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Pickled eggs

2008-01-21 14:16:47 by FullArsenal

Here's a recipe that you can actually eat.

12-16 large eggs
A wide mouthed pickling jar
2 pints of ordinary brown vinegar
Large pinch of salt
2 tablespoons of sugar

Using a large saucepan, completely immerse the eggs in cold water, adding a splash of vinegar to prevent the shells from cracking and improve peelability. Put a lid on and bring the water to a vigorous boil. As soon as it's boiling, turn off the heat, and let the eggs stand in the hot water for 15 minutes. Timing is vital. If you overcook the eggs, or at too high of a temperature, the whites will shrivel and toughen, and the yolks become hard.
After 15 minutes, remove the lid, and put the pan into the sink, and run the cold tap into the hot water, allowing it to overflow while you get on with something else for a few minutes.
To peel the eggs, tap them on the table and crack the shells between your hands. Peel them carefully under water, starting at the fat end. Try to get all the skin off but avoid damaging them. Wounded eggs look ugly. This part is mind-freezingly boring; get someone to help.
Pour the vinegar into a pan along with the salt and sugar, and bring to a boil. If you're making fancy eggs, now is the time to drop in chopped onion, cardamom seeds, chilies, garlic, or whatever you like, and simmer until people start to complain about the smell. Put the eggs into a very clean jar in the sink and pour the boiling vinegar mixture over them. After about five minutes, put on the lid, making sure it's airtight. Store the eggs somewhere dark and cool. They will be ready in about a month. The longer you keep them, the rubberier they get.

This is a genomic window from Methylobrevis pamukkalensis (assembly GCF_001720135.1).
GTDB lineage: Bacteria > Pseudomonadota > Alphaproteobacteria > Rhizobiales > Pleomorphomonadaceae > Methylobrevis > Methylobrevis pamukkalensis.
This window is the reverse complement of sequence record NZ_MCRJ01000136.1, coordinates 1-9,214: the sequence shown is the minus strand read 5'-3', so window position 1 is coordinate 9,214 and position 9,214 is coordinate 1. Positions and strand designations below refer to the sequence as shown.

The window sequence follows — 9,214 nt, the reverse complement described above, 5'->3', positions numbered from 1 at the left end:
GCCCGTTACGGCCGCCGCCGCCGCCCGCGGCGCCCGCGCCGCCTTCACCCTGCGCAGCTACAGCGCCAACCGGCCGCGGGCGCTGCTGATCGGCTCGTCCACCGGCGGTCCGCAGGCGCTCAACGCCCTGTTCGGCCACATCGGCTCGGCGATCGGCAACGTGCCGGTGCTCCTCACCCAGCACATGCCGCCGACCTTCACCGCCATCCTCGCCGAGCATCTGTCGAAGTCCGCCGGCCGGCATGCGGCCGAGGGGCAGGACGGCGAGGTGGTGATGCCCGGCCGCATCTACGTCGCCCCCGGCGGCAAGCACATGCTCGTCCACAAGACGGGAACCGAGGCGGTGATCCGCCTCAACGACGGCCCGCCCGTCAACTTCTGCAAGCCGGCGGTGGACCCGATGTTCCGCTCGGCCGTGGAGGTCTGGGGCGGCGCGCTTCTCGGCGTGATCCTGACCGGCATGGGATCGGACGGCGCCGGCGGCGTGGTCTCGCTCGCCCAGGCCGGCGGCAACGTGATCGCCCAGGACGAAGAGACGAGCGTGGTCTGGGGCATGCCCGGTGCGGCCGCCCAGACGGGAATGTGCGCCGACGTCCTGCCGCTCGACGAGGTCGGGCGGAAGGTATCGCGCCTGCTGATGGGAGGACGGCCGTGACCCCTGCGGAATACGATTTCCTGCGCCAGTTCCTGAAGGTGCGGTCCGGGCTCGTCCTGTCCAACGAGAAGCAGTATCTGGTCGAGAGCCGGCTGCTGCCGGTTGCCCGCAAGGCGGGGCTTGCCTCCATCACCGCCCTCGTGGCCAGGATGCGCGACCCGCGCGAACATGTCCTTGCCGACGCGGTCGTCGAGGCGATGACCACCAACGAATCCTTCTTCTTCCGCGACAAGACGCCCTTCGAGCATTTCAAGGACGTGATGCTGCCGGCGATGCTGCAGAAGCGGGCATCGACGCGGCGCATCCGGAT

Eat with beer.

Some recipes.

2007-12-20 22:21:38 by FullArsenal

Mice cream

A few fat mice
A hunk of salt pork or sowbelly
A bottle of industrial-strength vodka
3 oz Grand Marnier
A few cloves
half a pound of all purpose flour
Salt and pepper

Skin, eviscerate, and wash the mice but leave the heads on. If you don't like the reproachful look in their eyes, tie an old sock over their faces.
Marinate in vodka for two hours (the mice, not you)
While you wait, dice the pork belly and render the fat by cooking slowly for several hours.
Drain the mice (careful, vodka is flammable.)
Dredge them throughly in the flour, seasoned well with salt and pepper.
Saute in the pork fat for five minutes.
Add 1/2 cup vodka, the Grand Marnier, and a pinch of cloves.
Simmer covered for 15 minutes.
Prepare a Bechamel cream sauce (look for it in an old cookbook) and transfer the hot, succulent, and orangey mice into it.
Warm for about 10 mins.

Spider side salad

In addition to tarantulas, you should include spiders of as many different kinds as you can find, depending on where you live. Don't go anywhere near the poisonous ones, obviously.

1. Steam your spiders live, like crab, to maintain crispness.
2. Amputate the legs from larger specimens, and quarter them.
3. Make a bed of romaine lettuce, parsley, chopped portobello mushrooms, radishes, and scallions. Toss in a cut of chopped spiders and a generous squirt of extra-virgin olive oil, vinegar, lemon juice, and fresh ground pepper. Sliced jalapeno chili pepper adds an extra kick. (since you won't get one from the spider legs)